Change We Need

Budget cuts have put organizations into a heightened state of alert. It's raining at the picnic. So it's actually the perfect time to start clamping down on some legitimately risky and expensive activities, while loosening up on others (in a supervised way, of course). Here's one possible battle plan for 2010.

  • Have a Management Discussion. Now is the time to talk to management about how much "unlimited" IT support costs. Explain that total PC freedom equals unlimited IT support. Get a sense for the degree of liberation versus control that the CEO will support. Go in with a plan about what you think you can support versus what you don't think is wise to support. Be prepared to discuss resource level, and be open to some degree of outsourcing if what the CEO wants is different than what you can deliver. Remember: this conversation is about a mutual interest: getting the enterprise what it needs from its technology investment.
  • Liberate the Service Desk. Most folks agree that some level of control is needed to keep support costs down. Gartner states that a well-managed desktop PC can be 42% less expensive to keep than an unmanaged one. And a report from Faronics corporation earlier this year concluded that organizations could expect 40% fewer support tickets per desktop when using lockdown software. Expect that not all users will be able to be locked down, but similarly, expect that many users will be able to live with a reduced level of free-for-all. Achieving a balance is important. Look at your service desk tickets. How many hours are you spending unscrewing user PCs when they shoot themselves in the foot?
  • Engage Your Smart Users Your smart users will be able to bypass lockdown. In our recent "Radical Desktops" InformationWeek Analytics research survey of 376 business technology professionals, we found that about half of IT organizations doing user workstation lockdown said that they knew smart users were circumventing their controls. Tell them (better yet, show them) that it's raining out and they need to seek shelter!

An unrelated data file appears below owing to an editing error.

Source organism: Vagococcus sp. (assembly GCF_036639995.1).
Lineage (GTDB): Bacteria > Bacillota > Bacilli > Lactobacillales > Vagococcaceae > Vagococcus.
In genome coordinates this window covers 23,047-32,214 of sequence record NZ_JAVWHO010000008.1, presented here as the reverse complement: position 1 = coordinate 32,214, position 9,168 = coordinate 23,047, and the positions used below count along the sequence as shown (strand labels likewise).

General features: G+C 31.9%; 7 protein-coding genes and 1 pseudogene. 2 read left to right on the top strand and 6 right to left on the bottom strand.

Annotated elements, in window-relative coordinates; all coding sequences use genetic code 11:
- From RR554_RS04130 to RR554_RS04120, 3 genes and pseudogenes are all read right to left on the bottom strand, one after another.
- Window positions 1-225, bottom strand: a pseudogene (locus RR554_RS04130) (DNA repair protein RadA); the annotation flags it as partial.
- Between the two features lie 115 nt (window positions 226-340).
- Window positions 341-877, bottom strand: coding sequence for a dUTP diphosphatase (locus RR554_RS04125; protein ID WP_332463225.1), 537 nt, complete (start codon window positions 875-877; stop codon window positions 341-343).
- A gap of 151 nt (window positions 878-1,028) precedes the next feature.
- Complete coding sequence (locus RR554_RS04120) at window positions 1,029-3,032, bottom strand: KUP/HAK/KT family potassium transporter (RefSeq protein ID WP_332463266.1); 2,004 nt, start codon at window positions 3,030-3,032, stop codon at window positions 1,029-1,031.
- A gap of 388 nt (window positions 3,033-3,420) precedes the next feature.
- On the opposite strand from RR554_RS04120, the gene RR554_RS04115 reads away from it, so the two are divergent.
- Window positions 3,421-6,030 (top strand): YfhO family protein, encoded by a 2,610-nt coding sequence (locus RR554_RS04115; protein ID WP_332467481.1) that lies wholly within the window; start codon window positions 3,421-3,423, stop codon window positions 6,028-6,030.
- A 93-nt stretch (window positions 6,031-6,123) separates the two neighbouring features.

• Let Go, Just A Little. Do you really need to control everything about how your users use information technology? Let go a little bit. Who are you to tell your users which email system works better for their business needs? If Google's mail offering works better than Exchange for them, great. Help them test it out. They may come running back to you with their tails between their legs, grateful that you helped them test all of that icky enterprise app integration stuff before they went whole hog with their business unit. You'll build credibility with your most flexible users -- who can also be your most risky users. That credibility is important, because you want them to check with you before they go out and do something dopey.

You can't be everywhere, and you can't put a camera in all clever users' offices; your best defense in an era of rising threats and lowered budgets is partnership and an open mind. And who knows, through this partnership, you might actually figure out that new, less expensive ways serve the business just fine. That might mean that you can shrink your budget in some areas and re-invest in innovation in others.

Jonathan Feldman is is an IT executive and analyst working in North Carolina. He has 20 years of security and network infrastructure experience in government, military, healthcare, financial services, and law enforcement. Comment here, write to him at jf@feldman.org, or on Twitter at @_jfeldman.